abanaki Ethnobotany has been offered for many years including at Johnson State College, the Vermont Center for Integrative Herbalism in Montpelier, and the Vermont Indigenous Heritage Center in Burlington. This course of study is designed to acquaint the student with historic and contemporary herbal medicines, industrial materials, and foods of the Vermont/New Hampshire Abenakis and their Wabanaki neighbors. Using the academic discipline of Ethnobotany, counterbalanced with a Native American perspective, we will explore many facets of the relations of our region's Indigenous and plant communities.
We first introduce the inter-discipline of ethnobotany through both its history and academic paradigm as expressed through both field and lab work in Indigenous North America. We will then consider the nuts and bolts of the origin, development, and contemporary expression of Indigenous agriculture and wild plant use, but also focus on the cultural, ceremonial, and spiritual issues involved with Indigenous craft manufacture, foods, and healing. Such a course as this cannot be taught simply as an academic or intellectual exercise. The legacy of the continual transfer of Indigenous lands, resources, children, material goods, crops and ideas through 18th century conquest, early 20th century genocide and late 20th century appropriation of intellectual property, demands an Indigenous perspective and a balance.
The goals of the course are to introduce the student to the following elements of ethnobotany. However, we also expect that the student will also achieve an understanding of who the Abenakis and their neighbors are. Elements to be considered include:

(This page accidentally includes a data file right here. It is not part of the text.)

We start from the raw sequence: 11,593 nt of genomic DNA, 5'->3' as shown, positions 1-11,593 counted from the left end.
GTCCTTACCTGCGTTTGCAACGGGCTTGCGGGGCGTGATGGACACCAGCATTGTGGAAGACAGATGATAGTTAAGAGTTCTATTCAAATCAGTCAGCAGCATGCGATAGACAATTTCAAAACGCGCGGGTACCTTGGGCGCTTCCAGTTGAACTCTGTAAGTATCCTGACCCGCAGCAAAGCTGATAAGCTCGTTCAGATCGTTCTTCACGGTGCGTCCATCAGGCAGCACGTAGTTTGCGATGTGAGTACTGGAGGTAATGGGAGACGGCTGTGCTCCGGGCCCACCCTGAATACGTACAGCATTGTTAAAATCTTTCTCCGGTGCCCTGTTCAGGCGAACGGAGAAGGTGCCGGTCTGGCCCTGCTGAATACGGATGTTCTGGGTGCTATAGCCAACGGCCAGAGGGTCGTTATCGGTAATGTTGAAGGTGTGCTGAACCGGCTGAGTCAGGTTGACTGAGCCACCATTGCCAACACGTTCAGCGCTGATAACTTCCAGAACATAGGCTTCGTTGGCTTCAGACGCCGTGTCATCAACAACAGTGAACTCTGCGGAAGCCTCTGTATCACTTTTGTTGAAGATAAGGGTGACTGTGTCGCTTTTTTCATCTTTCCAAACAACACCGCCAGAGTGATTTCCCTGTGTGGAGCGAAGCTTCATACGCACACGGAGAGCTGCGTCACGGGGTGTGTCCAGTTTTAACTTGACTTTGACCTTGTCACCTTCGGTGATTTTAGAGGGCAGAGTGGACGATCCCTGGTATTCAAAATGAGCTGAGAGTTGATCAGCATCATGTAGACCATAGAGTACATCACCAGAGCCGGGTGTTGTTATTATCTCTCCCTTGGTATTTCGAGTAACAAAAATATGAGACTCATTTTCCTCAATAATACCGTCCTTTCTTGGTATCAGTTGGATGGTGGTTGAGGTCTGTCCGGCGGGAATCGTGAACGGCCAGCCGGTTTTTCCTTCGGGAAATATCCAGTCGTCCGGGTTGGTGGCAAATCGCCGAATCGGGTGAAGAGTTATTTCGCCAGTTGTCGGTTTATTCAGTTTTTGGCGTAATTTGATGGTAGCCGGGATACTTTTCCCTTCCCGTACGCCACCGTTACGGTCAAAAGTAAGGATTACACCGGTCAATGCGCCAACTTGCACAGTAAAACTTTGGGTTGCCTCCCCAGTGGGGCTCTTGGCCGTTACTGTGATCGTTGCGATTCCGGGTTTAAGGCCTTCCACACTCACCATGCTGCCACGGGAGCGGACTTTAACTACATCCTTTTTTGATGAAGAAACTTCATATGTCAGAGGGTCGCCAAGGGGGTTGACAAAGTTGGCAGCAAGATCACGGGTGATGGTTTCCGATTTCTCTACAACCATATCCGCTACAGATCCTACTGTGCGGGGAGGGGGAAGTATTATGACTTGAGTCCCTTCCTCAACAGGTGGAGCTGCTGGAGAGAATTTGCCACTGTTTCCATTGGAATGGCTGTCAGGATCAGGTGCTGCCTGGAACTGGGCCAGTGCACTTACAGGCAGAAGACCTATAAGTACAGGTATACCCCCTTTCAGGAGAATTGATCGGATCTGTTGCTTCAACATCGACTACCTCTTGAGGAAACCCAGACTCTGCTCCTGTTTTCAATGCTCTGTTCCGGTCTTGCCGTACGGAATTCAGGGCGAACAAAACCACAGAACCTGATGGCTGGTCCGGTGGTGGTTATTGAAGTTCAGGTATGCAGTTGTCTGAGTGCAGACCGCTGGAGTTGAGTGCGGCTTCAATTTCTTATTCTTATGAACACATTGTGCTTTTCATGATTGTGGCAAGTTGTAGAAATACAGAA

- Introduction to Native American ethnobotany, the development of the discipline and how it works.
- Concepts pertaining to the plant world such as botanical spirituality, taxonomy/classification, kincentric ecology and relational accountability.
- Wild plant collection and use, listing commonly used species for medicine and industrial use such as canoes or baskets.
- Wabanaki horticulture, including the archaeology and history of crop species, geointensive and biointensive horticultural systems, harvest technology and spirituality and traditional foodways and seed saving.
- Lessons from the indigenous plant world and applications without appropriation.
About the Instructor(s)
Seven Sisters and the Heritage Food Systems of the Wabanaki People and of the Chesapeake Bay Region - Available in the USA from the Ethan Allen Homestead Museum.
We will provide coffee, tea, and light breakfast fare (pastries, etc.) each morning. Participants should bring their own lunches and snacks.
Course begins 9 AM on Saturday at North Branch Nature Center. Course begins on Sunday at a time of the instructors' choosing. Course concludes by 5 PM on Sunday.
Academic Credit / Professional Development
This course may qualify for 1 graduate-level credit for an additional $200 course fee. All BioU courses are accredited by Castleton University. Participants interested in receiving credit must contact us at least 2 months in advance so we have time to arrange course accreditation.
It is the student’s responsibility to ensure that home institutions will accept the credit. Participants pursuing academic credit will be required to complete an additional assignment above and beyond the course hours, including literature review, reflective writing, or a field-based project.
This course qualifies for 20 hours of professional development hours and continuing education units. Certificates of completion are provided at the conclusion of the course.
While we realize that unexpected circumstances arise that are out of our control, North Branch Nature Center cannot guarantee refunds for registrations cancelled within 30 days of the course. If a cancellation occurs within this window, NBNC will attempt to fill the space from our wait list and provide a full refund. Exceptions to this policy may be granted in the event that cancellation is due to COVID-19 concerns.